Though I have been unable to get to the bottom of it, I have paid much more attention to the ingredients of fake meat in grocery stores. The majority contains milk (in fitting with the fact that Buddhists eat dairy products) and some contains egg (because the I Kuan Tao religion also eat egg products). It also often contains many less than healthy ingredients. It should not really be surprising that dairy, usually whey (or whey protein) is added to soy products meant to have the taste and texture of animal flesh. I highly doubt that many, if any, Chinese/Taiwanese vegetarian resaurants which promise "we use no dairy or egg" check the ingredients of their fake meat for whey. Buddhist-run restaurants probably will check the ingredients for egg, however.

One highly trustworthy exception to this rule is again, the wonderful followers of the "Supreme Master" Ching Hai, in particular their Loving Huts (website in Chinese only, but see my article on the chain here). Her followers (should that be devotees?) are strictly vegan (or fast going vegan) and owners of Loving Hutts are meticulous about checking that their ingredients are vegan.

So, in the absence of any real conclusion, but given that business in Taiwan is less than honest, most people eating vegetarian at any given time are not vegetarian themselves (all the time) and very few are vegan, I do not recommend eating fake meat from unknown sources in Taiwan (or eating anything from China at all). In Taiwan, I usually only eat fake meat at restaurants run by Ching Hai followers. For vegans abroad, inconvenient though this may be, I would not recommend eating any imported fake meats from Asia at all, and instead sticking to ones made by local veg'n companies, unless it is at a restaurant run by Ching Hai followers. Sadly, that sweet-and-sour Chicken you've been eating at your local Chinese vegetarian restaurant probably contains whey, and might just contain a little chicken, too.Vegetarian shark fin soup anyone?

Artificial Meat Could Be Grown on a Large Scale

by Fraser Cain on July 6, 2005

A magnified view of muscle fibres. Image credit: UM. Click to enlarge.

Experiments for NASA space missions have shown that small amounts of edible meat can be created in a lab. But the technology that could grow chicken nuggets without the chicken, on a large scale, may not be just a science fiction fantasy.

In a paper in the June 29 issue of Tissue Engineering, a team of scientists, including University of Maryland doctoral student Jason Matheny, propose two new techniques of tissue engineering that may one day lead to affordable production of in vitro – lab grown — meat for human consumption. It is the first peer-reviewed discussion of the prospects for industrial production of cultured meat.

“There would be a lot of benefits from cultured meat,” says Matheny, who studies agricultural economics and public health. “For one thing, you could control the nutrients. For example, most meats are high in the fatty acid Omega 6, which can cause high cholesterol and other health problems. With in vitro meat, you could replace that with Omega 3, which is a healthy fat.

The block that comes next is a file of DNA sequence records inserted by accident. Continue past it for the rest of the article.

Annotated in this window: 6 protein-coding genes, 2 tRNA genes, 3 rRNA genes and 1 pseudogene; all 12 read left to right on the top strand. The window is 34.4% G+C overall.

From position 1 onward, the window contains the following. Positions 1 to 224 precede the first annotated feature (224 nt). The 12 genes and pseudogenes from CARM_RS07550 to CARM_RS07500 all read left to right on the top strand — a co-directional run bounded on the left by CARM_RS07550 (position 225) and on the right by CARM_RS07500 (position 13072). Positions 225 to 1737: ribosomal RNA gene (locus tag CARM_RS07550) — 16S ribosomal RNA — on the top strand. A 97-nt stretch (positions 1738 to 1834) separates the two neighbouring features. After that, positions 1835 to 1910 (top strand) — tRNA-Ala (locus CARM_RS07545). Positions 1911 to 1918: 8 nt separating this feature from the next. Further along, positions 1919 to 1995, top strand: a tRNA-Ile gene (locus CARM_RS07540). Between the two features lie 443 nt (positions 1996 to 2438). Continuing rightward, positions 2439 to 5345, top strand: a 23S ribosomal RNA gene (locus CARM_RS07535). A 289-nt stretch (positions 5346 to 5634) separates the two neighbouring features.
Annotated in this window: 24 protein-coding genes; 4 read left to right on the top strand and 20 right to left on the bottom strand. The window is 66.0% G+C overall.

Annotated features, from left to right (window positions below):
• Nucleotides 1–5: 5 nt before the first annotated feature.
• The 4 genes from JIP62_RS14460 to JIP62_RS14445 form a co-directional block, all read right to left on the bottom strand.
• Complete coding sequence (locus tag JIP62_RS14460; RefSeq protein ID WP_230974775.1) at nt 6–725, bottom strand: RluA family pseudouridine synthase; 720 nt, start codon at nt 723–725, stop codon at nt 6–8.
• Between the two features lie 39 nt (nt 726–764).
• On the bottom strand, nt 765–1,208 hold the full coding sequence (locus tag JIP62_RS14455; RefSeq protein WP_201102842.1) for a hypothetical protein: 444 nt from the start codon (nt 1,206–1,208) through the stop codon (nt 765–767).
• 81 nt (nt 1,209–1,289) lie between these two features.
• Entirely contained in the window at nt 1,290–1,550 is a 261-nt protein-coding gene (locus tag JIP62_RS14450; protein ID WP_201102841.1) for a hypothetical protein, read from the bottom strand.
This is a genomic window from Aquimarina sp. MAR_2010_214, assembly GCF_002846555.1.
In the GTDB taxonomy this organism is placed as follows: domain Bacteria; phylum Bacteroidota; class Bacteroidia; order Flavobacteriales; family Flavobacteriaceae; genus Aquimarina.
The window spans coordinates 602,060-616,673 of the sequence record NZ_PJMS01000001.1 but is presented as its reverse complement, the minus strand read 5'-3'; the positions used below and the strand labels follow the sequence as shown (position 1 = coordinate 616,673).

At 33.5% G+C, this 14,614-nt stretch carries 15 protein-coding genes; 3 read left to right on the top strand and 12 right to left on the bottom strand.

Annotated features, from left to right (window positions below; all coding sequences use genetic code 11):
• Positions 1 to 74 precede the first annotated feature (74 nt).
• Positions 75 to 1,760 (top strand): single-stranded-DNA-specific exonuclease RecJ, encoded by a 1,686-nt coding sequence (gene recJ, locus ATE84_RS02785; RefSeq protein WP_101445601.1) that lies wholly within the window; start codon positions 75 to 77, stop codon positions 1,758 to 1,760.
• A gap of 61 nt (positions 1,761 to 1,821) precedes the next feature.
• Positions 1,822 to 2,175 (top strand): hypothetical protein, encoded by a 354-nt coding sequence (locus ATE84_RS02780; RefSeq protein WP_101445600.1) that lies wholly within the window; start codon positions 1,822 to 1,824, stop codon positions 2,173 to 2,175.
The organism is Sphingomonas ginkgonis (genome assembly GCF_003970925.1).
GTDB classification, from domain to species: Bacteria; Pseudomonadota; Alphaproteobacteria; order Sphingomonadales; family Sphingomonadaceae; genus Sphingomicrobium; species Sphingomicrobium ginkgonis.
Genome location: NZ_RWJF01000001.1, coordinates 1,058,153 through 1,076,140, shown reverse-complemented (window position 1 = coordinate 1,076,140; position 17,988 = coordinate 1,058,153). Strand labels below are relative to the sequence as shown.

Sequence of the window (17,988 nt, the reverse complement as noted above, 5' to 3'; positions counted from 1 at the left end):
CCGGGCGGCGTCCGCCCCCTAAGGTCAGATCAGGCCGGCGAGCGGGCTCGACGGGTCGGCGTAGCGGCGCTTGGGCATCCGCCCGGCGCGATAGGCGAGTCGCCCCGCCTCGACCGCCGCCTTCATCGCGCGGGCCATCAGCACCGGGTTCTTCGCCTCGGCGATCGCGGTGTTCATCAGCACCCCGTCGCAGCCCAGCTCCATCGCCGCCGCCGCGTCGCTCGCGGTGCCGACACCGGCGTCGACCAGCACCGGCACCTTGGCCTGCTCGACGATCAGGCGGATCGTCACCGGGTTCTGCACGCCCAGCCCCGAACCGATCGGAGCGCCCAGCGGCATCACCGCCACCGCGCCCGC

“Cultured meat could also reduce the pollution that results from raising livestock, and you wouldn’t need the drugs that are used on animals raised for meat.”

Prime Without the Rib

The idea of culturing meat is to create an edible product that tastes like cuts of beef, poultry, pork, lamb or fish and has the nutrients and texture of meat.

Scientists know that a single muscle cell from a cow or chicken can be isolated and divided into thousands of new muscle cells. Experiments with fish tissue have created small amounts of in vitro meat in NASA experiments researching potential food products for long-term space travel, where storage is a problem.

“But that was a single experiment and was geared toward a special situation – space travel,” says Matheny. “We need a different approach for large scale production.”

Matheny’s team developed ideas for two techniques that have potential for large scale meat production. One is to grow the cells in large flat sheets on thin membranes. The sheets of meat would be grown and stretched, then removed from the membranes and stacked on top of one another to increase thickness.

The other method would be to grow the muscle cells on small three-dimensional beads that stretch with small changes in temperature. The mature cells could then be harvested and turned into a processed meat, like nuggets or hamburgers.

Treadmill Meat

To grow meat on a large scale, cells from several different kinds of tissue, including muscle and fat, would be needed to give the meat the texture to appeal to the human palate.

“The challenge is getting the texture right,” says Matheny. “We have to figure out how to ‘exercise’ the muscle cells. For the right texture, you have to stretch the tissue, like a live animal would.”

Where’s the Beef?

And, the authors agree, it might take work to convince consumers to eat cultured muscle meat, a product not yet associated with being produced artificially.

“On the other hand, cultured meat could appeal to people concerned about food safety, the environment, and animal welfare, and people who want to tailor food to their individual tastes,” says Matheny. The paper even suggests that meat makers may one day sit next to bread makers on the kitchen counter.

“The benefits could be enormous,” Matheny says. “The demand for meat is increasing world wide — China ‘s meat demand is doubling every ten years. Poultry consumption in India has doubled in the last five years.